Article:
She also chose that particular day because it was close to the anniversary of their first date.
Jordan says it will take a cold day indeed to dissuade her from having photos of the wedding party taken outside. She's ready to deploy black faux-fur wraps or coats to go with the bridesmaids' silver-and-raspberry dresses, and a white wrap for herself.
"I would say that probably 85 percent of people think it's a great idea," says Jordan of Highland Park. "A lot of people have never been to a winter wedding. They're excited because it's one less wedding they have to deal with in the spring and the summer."
They'll marry at Heinz Chapel on the University of Pittsburgh campus in Oakland. Their reception, whose theme is 1940s Hollywood, will take place at the Pittsburgh Athletic Association. It's across the street, which means guests won't have to drive in the event of inclement weather.
Wedding planner Katherine Shaw, who is organizing the couple's reception, relishes the creative potential of a winter wedding. Shaw, who owns Trends to Traditions in Cranberry, married husband Conan at a Christmas-themed wedding in St. Louis.
"February's always a good time especially because of Valentine's Day," she says. "It's a very romantic month."
Planning a winter wedding, or just thinking about it• Consider these tips, from some winter brides and from Anja Winikka, editor of TheKnot.com:
• Taking photos outdoors doesn't mean turning into a Popsicle. Incorporate a shawl to go with your gown. (This could be your "Something blue," Winikka says). Other options include white gloves, extra-warm tights (under the wedding gown) or fuzzy white-winter earmuffs. The groom and his groomsmen can wear scarves that match the colors on their tuxes, and formal black winter coats.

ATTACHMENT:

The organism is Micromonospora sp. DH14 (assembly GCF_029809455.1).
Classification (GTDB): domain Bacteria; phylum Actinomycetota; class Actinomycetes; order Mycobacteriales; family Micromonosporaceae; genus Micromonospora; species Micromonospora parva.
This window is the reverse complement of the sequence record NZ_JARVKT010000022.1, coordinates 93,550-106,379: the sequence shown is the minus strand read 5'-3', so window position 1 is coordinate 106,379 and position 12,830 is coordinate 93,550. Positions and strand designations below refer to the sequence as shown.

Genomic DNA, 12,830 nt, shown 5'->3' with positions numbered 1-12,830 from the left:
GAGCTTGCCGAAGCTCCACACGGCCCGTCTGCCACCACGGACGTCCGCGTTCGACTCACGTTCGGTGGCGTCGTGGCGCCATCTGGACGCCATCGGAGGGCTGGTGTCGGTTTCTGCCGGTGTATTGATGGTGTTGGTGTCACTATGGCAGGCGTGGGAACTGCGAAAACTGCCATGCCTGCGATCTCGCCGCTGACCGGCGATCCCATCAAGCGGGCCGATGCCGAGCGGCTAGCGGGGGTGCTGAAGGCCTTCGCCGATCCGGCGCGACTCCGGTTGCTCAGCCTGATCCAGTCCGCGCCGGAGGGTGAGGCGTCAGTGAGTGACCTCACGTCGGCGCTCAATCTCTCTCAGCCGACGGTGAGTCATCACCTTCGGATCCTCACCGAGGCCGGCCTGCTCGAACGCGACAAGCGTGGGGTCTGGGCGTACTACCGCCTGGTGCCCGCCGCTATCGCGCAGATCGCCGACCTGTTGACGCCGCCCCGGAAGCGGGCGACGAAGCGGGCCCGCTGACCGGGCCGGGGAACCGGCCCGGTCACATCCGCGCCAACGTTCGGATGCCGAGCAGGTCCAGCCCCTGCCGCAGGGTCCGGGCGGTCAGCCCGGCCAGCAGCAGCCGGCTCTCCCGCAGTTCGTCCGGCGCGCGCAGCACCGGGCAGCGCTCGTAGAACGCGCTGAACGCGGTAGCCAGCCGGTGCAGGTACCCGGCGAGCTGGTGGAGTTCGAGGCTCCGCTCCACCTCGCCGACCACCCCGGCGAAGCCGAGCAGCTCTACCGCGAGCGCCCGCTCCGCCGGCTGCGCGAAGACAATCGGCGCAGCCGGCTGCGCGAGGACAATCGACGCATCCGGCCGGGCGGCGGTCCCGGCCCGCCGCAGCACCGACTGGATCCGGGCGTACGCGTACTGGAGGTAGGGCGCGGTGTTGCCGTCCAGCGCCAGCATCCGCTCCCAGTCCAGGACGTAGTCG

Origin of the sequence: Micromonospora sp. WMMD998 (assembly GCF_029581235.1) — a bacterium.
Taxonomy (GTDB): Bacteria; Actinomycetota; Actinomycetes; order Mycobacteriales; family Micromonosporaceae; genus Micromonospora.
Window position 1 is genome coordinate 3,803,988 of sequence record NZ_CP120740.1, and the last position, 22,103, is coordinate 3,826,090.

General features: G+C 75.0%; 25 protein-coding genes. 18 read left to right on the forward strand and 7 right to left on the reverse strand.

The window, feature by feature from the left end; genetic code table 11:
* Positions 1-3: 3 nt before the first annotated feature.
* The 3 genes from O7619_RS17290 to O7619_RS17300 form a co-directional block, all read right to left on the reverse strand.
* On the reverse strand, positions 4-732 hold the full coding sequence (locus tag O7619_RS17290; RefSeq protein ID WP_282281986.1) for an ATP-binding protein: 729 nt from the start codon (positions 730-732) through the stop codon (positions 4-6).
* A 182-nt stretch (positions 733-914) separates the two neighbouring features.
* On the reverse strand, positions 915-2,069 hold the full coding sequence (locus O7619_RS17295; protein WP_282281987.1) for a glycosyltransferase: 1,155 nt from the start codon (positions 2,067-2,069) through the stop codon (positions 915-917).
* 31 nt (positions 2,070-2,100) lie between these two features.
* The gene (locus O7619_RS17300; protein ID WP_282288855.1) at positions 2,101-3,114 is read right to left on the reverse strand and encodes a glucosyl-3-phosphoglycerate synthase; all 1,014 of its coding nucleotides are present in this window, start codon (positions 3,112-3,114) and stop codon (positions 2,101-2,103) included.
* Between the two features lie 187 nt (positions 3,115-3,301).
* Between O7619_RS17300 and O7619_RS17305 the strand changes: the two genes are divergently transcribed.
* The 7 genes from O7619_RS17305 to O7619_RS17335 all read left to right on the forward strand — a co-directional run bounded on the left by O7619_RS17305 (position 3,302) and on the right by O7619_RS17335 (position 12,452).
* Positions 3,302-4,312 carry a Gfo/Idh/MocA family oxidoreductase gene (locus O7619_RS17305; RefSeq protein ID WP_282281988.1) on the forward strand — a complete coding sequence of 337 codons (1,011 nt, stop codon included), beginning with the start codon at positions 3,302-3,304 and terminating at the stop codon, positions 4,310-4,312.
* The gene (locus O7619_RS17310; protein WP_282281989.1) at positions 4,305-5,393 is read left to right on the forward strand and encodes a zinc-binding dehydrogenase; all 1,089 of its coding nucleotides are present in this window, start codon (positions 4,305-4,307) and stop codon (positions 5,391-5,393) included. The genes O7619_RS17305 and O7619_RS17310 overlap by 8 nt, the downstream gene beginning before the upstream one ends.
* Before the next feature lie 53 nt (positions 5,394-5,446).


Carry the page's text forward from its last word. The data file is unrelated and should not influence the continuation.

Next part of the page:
• Have your wedding and reception as close together as possible so guests don't have to travel far in the case of inclement weather.
• Consider valet parking if guests have to drive to the reception, so they don't have too far to walk. Use a heavy, all-weather mat at the entrance so guests can wipe their feet.
• The reception area should not be near the door to the outside. Nobody wants a cold breeze blowing in whenever someone enters or exits.
• The menu at the reception can include white hot chocolate or eggnog served in punch glasses, Winikka says. "Play up the soup course instead of the salad course."
• Have the number of a car service handy in case bad weather hits, so your guests can be driven home safely.
• If you're getting married during the holiday season, don't overdo the red and green.
• Reflective colors and textures can be a plus since they'll add more light. Consider silver or gold metallics in your color palette. Bouquets can be wrapped in crystal-studded ribbons.
• For flowers, try red roses, calla lilies, amaryllis or white hydrangeas. White boutonnieres can be accented with greenery.
• Consider holding the ceremony earlier in the day to allow for sufficient daylight to take photos of the wedding party.
• Remember that a winter wedding means a winter anniversary. Laura Koveleskie of Greensburg married husband Robert in Steubenvlle, Ohio, on Jan. 20, 1998. That was also the day that a massive snowmelt caused rivers to overflow their banks, closing some bridges and making some roads impassable. "It was pretty scary seeing the river just feet from your car," Koveleskie says. "A lot of anniversaries we stay home because the weather's too bad to go out to dinner."